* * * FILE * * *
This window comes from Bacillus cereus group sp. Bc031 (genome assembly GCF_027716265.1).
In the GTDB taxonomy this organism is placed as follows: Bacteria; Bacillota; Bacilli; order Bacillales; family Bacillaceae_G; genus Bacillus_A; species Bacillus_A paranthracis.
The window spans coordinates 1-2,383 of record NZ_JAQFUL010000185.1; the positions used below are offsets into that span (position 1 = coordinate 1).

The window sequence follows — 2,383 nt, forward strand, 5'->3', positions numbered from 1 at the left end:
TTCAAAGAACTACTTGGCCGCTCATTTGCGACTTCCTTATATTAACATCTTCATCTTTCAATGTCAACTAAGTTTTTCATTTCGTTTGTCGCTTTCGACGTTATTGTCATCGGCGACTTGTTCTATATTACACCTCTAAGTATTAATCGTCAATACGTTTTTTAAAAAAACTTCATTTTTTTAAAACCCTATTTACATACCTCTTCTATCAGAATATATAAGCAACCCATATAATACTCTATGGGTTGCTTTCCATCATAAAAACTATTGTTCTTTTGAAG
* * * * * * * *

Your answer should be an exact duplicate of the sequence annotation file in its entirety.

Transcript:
This window comes from Bacillus cereus group sp. Bc031 (genome assembly GCF_027716265.1).
In the GTDB taxonomy this organism is placed as follows: Bacteria; Bacillota; Bacilli; order Bacillales; family Bacillaceae_G; genus Bacillus_A; species Bacillus_A paranthracis.
The window spans coordinates 1-2,383 of record NZ_JAQFUL010000185.1; the positions used below are offsets into that span (position 1 = coordinate 1).

The window sequence follows — 2,383 nt, forward strand, 5'->3', positions numbered from 1 at the left end:
TTCAAAGAACTACTTGGCCGCTCATTTGCGACTTCCTTATATTAACATCTTCATCTTTCAATGTCAACTAAGTTTTTCATTTCGTTTGTCGCTTTCGACGTTATTGTCATCGGCGACTTGTTCTATATTACACCTCTAAGTATTAATCGTCAATACGTTTTTTAAAAAAACTTCATTTTTTTAAAACCCTATTTACATACCTCTTCTATCAGAATATATAAGCAACCCATATAATACTCTATGGGTTGCTTTCCATCATAAAAACTATTGTTCTTTTGAAG